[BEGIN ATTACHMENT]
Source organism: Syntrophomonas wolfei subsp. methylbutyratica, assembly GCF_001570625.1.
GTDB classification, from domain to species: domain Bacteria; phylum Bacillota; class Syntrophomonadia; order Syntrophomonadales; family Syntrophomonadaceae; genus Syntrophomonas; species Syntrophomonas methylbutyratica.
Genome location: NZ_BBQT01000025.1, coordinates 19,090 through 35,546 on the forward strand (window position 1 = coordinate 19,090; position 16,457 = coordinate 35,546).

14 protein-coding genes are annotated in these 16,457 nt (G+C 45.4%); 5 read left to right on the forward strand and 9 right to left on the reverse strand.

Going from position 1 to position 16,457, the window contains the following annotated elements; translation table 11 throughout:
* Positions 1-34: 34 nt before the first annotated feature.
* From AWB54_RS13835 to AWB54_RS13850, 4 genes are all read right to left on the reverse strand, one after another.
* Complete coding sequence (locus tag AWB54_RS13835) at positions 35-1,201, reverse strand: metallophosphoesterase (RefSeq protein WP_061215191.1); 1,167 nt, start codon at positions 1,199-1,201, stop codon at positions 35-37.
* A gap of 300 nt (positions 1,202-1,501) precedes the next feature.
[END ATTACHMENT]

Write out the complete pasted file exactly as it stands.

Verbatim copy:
Source organism: Syntrophomonas wolfei subsp. methylbutyratica, assembly GCF_001570625.1.
GTDB classification, from domain to species: domain Bacteria; phylum Bacillota; class Syntrophomonadia; order Syntrophomonadales; family Syntrophomonadaceae; genus Syntrophomonas; species Syntrophomonas methylbutyratica.
Genome location: NZ_BBQT01000025.1, coordinates 19,090 through 35,546 on the forward strand (window position 1 = coordinate 19,090; position 16,457 = coordinate 35,546).

14 protein-coding genes are annotated in these 16,457 nt (G+C 45.4%); 5 read left to right on the forward strand and 9 right to left on the reverse strand.

Going from position 1 to position 16,457, the window contains the following annotated elements; translation table 11 throughout:
* Positions 1-34: 34 nt before the first annotated feature.
* From AWB54_RS13835 to AWB54_RS13850, 4 genes are all read right to left on the reverse strand, one after another.
* Complete coding sequence (locus tag AWB54_RS13835) at positions 35-1,201, reverse strand: metallophosphoesterase (RefSeq protein WP_061215191.1); 1,167 nt, start codon at positions 1,199-1,201, stop codon at positions 35-37.
* A gap of 300 nt (positions 1,202-1,501) precedes the next feature.